Libya Libya

Statistical Snapshot


With an area of around 1.76 million km2[1], Libya is the third largest Arab country in Africa. The Libyan population is mostly urban, with around 80.1 percent of the population of 6.8 million live in urban areas.[2][3] Political instability and conflict is changing Libya’s age structure: the percentage of people under the age of 24 is estimated to fall to 44 percent in 2020, down from 49 percent in 2010.[2] Life expectancy at birth reached 72.7 years, slightly higher than the regional average of 71.8 years, and  total fertility rate has reached 2.2 children per woman in the past two decades.[4]


Libya’s HDI value for 2018 is 0.708— which put the country in the lower range of the high human development category— positioning it at 110 out of 189 countries and territories. The country’s value is below the average of 0.750 for countries in the high human development group and above the average of 0.703 for countries in Arab States.[5]


Libya returned to a state of violent conflict and political turmoil in April 2019, affecting the economic performance and exacerbating the already existing humanitarian hardships faced by the population.[6] According to the Global Peace Index, Libya ranked among the 10 least peaceful countries in the world in 2019, and the fifth least peaceful countries in the region, preceded by Somalia, Iraq, Yemen and Syria, incurring an economic cost of violence estimated at 22 percent of GDP for the same year.[7] Libya is a major transit route for migrants crossing to Europe from Africa. By end of April 2020, there were 48,732 refugees, mostly Syrians and Sudanese, and by end of Feb 2020, there were 373,709 internally displaced people (IDPs) and 448,573 returned IDPs in Libya.[8] In 2020, around 893,000 million people were considered in need of humanitarian assistance, 30 percent and 34 percent of which were children and women, respectively.[9]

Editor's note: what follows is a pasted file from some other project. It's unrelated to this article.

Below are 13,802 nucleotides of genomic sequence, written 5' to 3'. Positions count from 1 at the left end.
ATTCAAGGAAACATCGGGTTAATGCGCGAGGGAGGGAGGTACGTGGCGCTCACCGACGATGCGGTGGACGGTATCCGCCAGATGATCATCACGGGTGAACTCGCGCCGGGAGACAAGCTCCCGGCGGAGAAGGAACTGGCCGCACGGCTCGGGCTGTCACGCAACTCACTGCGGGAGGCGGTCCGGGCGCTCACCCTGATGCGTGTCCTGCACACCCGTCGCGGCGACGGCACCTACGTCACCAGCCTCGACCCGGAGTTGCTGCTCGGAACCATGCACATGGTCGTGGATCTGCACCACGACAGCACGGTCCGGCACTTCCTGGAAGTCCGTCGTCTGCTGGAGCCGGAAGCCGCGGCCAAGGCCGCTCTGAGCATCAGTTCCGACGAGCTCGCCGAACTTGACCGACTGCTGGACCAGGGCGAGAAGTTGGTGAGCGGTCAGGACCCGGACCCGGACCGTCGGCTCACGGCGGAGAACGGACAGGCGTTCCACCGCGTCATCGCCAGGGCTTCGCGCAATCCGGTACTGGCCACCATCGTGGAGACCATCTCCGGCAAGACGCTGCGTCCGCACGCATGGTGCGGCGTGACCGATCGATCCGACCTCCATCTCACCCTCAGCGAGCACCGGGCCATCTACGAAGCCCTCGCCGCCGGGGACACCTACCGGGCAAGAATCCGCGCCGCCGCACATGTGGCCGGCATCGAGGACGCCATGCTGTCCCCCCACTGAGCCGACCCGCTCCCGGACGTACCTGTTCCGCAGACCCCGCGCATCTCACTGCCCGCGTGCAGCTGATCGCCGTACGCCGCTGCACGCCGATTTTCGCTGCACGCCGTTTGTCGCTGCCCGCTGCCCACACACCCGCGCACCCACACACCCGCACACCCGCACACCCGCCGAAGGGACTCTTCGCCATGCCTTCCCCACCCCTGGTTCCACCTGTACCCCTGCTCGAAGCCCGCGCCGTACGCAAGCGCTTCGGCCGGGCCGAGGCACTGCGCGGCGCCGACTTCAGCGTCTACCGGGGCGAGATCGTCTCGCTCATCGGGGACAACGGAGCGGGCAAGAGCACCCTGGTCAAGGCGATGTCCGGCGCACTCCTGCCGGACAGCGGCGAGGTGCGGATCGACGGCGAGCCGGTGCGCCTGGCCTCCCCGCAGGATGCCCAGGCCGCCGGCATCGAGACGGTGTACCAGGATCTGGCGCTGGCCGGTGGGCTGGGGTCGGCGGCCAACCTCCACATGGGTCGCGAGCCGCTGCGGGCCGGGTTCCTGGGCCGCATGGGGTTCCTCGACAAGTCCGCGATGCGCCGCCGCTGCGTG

The destruction of civilian infrastructure like schools and hospitals made access to basic services such as education, health services, safe water and sanitation limited.  Around 127,000 school aged children are in need of assistance to access safe and quality education in Libya, of which 38,500 are IDPs. Moreover, only 6 percent of health care facilities provide all essential services, where more than 22 percent of health care facilities are not operational, and 26 percent of those that remain open are unable to offer essential services. The Water, Sanitation and Hygiene (WASH) sector identified 242,000 people in need of WASH assistance in 2020, with nearly 36 percent of households in Libya reported limited access to sufficient drinking water.[9] This puts the country in a more challenging position to respond to the outbreak of COVID-19.


Despite having the fifth largest oil reserves (after Saudi Arabia, Iraq, Kuwait and the United Arab Emirates) in the Arab region[10] where revenues from hydrocarbon sector represented 43.2 percent of GDP,[11] around third of the population live in poverty.[12] Following a deep recession  over 2013-16, driven by a steep decline in oil production from 70 million tonne oil equivalent (Mtoe) in 2012 to 18.2 Mtoe in 2016, largely due to political instability and conflict,  the Libyan economy was able to substantially increase oil production to 42.3 Mtoe in 2017,[13] driving real GDP to grow by 64 percent in 2017. However, the annual average GDP growth rate took a sharp decline in 2018 and 2019, reaching 17.9 percent and 9.9 percent, respectively.[14]


Fluctuating oil revenues and inflexibility in the government expenditures resulted in the country’s overall fiscal situation to be under severe stress during the period 2013-2018. However, in 2019 and due to higher revenues, at 57,365.2 million Libyan Dinar (LYD) in the fourth quarter of 2019 compared to 35,911.2 million LYD in the fourth quarter of 2018 [15], Libya’s budget deficit run into surplus at 8.8 percent of GDP in 2019 after six years of deficits. In 2019, the current account registered a deficit at -0.3 percent of GDP, after recording surpluses for two years in a row, at 8 percent of GDP in 2017 and 1.8 percent of GDP in 2018.  After three years of high inflation in Libya over 2015-2017, the consumer price index (CPI) registered a negative value in 2018, averaging around -1.2, and increased again to 4.6 percent in 2019. Inflation is projected to further increase to 22.3 percent in 2020.[14]